Calcipotriene skin cream or ointment
What does calcipotriene skin cream or ointment do?
CALCIPOTRIENE (Dovonex(R)) is a form of vitamin D that is applied to the skin to treat a type of psoriasis called plaque psoriasis. Calcipotriene is not a cure, but it helps reduce the redness, thickness, and scaling that occur with psoriasis.
What should my health care professional know before I use calcipotriene?
They need to know if you have any of these conditions:
• high level of calcium in the blood
• high level of calcium in the urine
• high level of vitamin D in the blood
• kidney stones
• an unusual or allergic reaction to calcipotriene, vitamin D, other medicines, foods, dyes, or preservatives
• pregnant or trying to get pregnant
How should I use this medicine?
Calcipotriene is only for use on the skin only. Do not apply the cream or ointment to your face, eyes or genital regions. Apply only to the affected areas as directed. Rub in gently and completely. Do not cover with any dressings (plastic wrap or bandages). Wash your hands well before and after using. Do not exceed the prescribed dose. Do not use calcipotriene more often than directed.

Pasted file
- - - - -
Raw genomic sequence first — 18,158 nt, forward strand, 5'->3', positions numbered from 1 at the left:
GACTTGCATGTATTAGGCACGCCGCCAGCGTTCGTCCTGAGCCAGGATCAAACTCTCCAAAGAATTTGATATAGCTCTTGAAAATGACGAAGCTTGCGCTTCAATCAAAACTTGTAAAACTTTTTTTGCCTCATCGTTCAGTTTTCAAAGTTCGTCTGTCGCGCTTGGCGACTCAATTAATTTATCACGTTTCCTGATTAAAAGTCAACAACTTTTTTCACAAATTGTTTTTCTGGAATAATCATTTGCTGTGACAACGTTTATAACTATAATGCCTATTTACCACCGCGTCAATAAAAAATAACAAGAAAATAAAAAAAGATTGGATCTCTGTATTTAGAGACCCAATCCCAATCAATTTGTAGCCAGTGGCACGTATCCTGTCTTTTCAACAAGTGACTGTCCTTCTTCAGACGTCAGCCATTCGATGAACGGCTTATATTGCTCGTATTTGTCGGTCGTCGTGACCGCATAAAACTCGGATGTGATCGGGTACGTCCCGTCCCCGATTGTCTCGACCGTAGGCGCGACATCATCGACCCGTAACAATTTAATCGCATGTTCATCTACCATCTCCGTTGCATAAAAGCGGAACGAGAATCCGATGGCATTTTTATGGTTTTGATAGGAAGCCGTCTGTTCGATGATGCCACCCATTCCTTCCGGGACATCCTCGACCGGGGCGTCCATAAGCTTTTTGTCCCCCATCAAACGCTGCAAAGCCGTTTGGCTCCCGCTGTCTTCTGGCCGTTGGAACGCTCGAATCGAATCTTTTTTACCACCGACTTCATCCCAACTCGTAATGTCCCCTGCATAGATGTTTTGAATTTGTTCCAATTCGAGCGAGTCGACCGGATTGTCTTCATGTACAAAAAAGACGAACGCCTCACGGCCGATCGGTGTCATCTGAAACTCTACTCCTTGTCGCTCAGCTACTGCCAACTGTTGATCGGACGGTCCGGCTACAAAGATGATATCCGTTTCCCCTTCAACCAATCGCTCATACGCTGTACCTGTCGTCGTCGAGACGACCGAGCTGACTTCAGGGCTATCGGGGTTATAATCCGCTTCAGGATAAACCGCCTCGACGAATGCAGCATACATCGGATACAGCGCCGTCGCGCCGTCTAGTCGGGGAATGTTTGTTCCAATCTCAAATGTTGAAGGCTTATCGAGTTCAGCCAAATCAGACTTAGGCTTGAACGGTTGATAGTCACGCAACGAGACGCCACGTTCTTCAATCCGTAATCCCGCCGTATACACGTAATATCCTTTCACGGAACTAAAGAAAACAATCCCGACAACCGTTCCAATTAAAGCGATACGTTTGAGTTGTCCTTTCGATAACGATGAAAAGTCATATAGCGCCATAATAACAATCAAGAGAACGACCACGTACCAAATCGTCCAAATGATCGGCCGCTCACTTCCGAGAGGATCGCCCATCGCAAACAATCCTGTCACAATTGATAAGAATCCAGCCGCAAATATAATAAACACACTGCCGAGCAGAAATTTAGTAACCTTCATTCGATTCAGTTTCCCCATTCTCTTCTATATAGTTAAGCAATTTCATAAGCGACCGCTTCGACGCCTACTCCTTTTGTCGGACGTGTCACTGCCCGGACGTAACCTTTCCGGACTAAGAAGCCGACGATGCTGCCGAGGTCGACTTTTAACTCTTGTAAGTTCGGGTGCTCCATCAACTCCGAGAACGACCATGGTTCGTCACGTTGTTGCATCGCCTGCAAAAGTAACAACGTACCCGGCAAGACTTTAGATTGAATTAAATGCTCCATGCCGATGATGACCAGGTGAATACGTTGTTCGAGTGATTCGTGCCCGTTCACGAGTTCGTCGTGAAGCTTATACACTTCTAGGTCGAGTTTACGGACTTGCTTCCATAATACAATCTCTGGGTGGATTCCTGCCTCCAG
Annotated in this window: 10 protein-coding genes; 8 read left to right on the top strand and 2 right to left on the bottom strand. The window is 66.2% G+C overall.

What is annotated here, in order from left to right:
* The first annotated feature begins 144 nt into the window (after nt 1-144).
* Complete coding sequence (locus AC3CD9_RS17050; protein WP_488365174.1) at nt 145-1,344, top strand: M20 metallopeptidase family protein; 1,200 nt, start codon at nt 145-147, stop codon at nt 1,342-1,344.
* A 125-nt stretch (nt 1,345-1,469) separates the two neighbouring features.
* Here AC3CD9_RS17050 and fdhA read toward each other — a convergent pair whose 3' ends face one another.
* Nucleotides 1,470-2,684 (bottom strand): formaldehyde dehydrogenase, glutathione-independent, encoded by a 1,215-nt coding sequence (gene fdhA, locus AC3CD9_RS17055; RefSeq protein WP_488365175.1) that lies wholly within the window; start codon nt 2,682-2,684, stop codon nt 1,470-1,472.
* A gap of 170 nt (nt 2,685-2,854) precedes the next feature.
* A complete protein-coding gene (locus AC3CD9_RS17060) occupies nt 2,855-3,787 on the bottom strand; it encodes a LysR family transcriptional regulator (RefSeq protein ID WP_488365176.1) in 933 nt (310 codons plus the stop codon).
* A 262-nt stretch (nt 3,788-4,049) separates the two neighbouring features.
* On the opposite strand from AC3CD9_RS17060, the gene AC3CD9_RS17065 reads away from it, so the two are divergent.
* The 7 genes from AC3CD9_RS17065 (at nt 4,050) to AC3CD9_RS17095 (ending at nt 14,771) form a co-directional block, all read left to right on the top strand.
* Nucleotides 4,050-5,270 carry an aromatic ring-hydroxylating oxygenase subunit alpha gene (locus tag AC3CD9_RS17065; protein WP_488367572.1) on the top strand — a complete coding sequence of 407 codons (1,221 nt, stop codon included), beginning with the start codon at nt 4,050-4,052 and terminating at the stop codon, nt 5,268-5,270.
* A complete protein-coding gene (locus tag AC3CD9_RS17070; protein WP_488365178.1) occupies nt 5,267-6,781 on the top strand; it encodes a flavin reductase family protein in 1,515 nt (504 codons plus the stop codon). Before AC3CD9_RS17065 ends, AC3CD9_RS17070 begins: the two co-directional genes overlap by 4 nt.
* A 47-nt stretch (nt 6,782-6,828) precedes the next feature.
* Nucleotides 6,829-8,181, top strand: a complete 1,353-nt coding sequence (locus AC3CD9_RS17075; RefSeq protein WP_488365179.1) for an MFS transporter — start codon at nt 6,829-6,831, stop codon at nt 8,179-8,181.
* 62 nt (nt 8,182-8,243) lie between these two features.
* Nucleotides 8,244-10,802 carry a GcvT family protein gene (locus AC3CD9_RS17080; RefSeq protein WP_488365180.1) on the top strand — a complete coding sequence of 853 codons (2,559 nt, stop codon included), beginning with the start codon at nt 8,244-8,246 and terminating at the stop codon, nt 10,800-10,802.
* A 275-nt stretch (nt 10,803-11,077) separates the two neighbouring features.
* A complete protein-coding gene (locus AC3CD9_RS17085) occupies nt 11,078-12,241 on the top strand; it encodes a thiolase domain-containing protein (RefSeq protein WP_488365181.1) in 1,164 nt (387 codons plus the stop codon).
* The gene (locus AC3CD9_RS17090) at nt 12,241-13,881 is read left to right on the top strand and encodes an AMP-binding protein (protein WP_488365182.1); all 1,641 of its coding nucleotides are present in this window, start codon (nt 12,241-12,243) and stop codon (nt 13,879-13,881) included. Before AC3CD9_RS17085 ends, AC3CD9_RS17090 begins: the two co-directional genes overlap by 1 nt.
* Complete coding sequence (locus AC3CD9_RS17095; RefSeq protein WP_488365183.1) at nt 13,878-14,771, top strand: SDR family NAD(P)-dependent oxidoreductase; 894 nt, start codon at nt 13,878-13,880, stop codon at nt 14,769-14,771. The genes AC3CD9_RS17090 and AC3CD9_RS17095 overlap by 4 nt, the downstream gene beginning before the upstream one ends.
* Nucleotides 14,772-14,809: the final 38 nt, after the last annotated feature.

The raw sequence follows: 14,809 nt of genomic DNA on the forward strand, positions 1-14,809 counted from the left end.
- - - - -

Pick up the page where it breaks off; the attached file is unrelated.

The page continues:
Contact your pediatrician or health care professional regarding the use of this medicine in children. Special care may be needed.
What if I miss a dose?
If you miss a dose, use it as soon as you can. If it is almost time for your next dose, use only that dose. Do not use double or extra doses.
What other medicines can interact with calcipotriene?
• calcium supplements
• vitamin D
Tell your prescriber or health care professional: about any other prescription or non-prescription cream, ointment, lotion or other skin products you are using.
What side effects may I notice from using calcipotriene?
Side effects that you should report to your prescriber or health care professional as soon as possible:
• increased thirst
• nausea, vomiting
• skin redness and swelling
• unusual tiredness or weakness
• worsening of psoriasis
Side effects that usually do not require medical attention (report to your prescriber or health care professional if they continue or are bothersome):
• change in skin color
• skin irritation, stinging, and itching
• skin rash, redness. dry peeling skin